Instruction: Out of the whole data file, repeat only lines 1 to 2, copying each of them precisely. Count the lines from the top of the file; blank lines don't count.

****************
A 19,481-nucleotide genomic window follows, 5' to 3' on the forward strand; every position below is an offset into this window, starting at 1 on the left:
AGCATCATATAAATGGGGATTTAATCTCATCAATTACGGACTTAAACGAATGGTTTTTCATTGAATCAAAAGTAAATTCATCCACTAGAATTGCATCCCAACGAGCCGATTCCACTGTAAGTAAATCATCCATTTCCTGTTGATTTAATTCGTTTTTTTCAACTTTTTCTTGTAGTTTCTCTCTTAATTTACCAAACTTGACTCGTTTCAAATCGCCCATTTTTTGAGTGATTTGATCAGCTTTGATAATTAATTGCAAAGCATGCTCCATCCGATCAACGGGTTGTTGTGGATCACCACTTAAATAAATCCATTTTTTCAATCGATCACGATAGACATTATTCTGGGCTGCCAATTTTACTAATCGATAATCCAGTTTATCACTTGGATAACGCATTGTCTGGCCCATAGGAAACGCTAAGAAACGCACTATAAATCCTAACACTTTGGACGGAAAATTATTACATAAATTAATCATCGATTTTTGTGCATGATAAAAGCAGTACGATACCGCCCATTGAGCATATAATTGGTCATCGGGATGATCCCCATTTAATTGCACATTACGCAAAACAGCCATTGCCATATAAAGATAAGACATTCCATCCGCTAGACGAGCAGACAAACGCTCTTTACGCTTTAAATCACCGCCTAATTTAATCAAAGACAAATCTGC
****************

A 19,481-nucleotide genomic window follows, 5' to 3' on the forward strand; every position below is an offset into this window, starting at 1 on the left:
AGCATCATATAAATGGGGATTTAATCTCATCAATTACGGACTTAAACGAATGGTTTTTCATTGAATCAAAAGTAAATTCATCCACTAGAATTGCATCCCAACGAGCCGATTCCACTGTAAGTAAATCATCCATTTCCTGTTGATTTAATTCGTTTTTTTCAACTTTTTCTTGTAGTTTCTCTCTTAATTTACCAAACTTGACTCGTTTCAAATCGCCCATTTTTTGAGTGATTTGATCAGCTTTGATAATTAATTGCAAAGCATGCTCCATCCGATCAACGGGTTGTTGTGGATCACCACTTAAATAAATCCATTTTTTCAATCGATCACGATAGACATTATTCTGGGCTGCCAATTTTACTAATCGATAATCCAGTTTATCACTTGGATAACGCATTGTCTGGCCCATAGGAAACGCTAAGAAACGCACTATAAATCCTAACACTTTGGACGGAAAATTATTACATAAATTAATCATCGATTTTTGTGCATGATAAAAGCAGTACGATACCGCCCATTGAGCATATAATTGGTCATCGGGATGATCCCCATTTAATTGCACATTACGCAAAACAGCCATTGCCATATAAAGATAAGACATTCCATCCGCTAGACGAGCAGACAAACGCTCTTTACGCTTTAAATCACCGCCTAATTTAATCAAAGACAAATCTGC